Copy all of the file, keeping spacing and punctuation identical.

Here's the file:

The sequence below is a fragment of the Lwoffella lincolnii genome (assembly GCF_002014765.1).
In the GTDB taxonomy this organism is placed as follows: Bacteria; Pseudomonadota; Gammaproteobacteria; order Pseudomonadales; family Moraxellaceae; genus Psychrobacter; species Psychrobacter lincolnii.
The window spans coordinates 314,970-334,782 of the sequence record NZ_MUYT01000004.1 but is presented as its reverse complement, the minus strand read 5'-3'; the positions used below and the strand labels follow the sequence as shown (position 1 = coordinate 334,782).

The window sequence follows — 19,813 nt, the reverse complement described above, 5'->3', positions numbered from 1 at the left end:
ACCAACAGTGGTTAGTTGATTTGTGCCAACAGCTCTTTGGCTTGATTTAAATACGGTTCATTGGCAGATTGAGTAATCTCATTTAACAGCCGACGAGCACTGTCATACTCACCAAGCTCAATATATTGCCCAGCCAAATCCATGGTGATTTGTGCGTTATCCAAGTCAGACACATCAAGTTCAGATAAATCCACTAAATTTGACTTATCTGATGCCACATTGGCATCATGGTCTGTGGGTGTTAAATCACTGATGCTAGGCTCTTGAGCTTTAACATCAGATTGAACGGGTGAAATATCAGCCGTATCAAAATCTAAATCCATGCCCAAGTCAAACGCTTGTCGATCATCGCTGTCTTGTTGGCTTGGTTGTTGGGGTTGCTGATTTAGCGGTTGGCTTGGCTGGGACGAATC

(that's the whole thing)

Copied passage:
The sequence below is a fragment of the Lwoffella lincolnii genome (assembly GCF_002014765.1).
In the GTDB taxonomy this organism is placed as follows: Bacteria; Pseudomonadota; Gammaproteobacteria; order Pseudomonadales; family Moraxellaceae; genus Psychrobacter; species Psychrobacter lincolnii.
The window spans coordinates 314,970-334,782 of the sequence record NZ_MUYT01000004.1 but is presented as its reverse complement, the minus strand read 5'-3'; the positions used below and the strand labels follow the sequence as shown (position 1 = coordinate 334,782).

The window sequence follows — 19,813 nt, the reverse complement described above, 5'->3', positions numbered from 1 at the left end:
ACCAACAGTGGTTAGTTGATTTGTGCCAACAGCTCTTTGGCTTGATTTAAATACGGTTCATTGGCAGATTGAGTAATCTCATTTAACAGCCGACGAGCACTGTCATACTCACCAAGCTCAATATATTGCCCAGCCAAATCCATGGTGATTTGTGCGTTATCCAAGTCAGACACATCAAGTTCAGATAAATCCACTAAATTTGACTTATCTGATGCCACATTGGCATCATGGTCTGTGGGTGTTAAATCACTGATGCTAGGCTCTTGAGCTTTAACATCAGATTGAACGGGTGAAATATCAGCCGTATCAAAATCTAAATCCATGCCCAAGTCAAACGCTTGTCGATCATCGCTGTCTTGTTGGCTTGGTTGTTGGGGTTGCTGATTTAGCGGTTGGCTTGGCTGGGACGAATC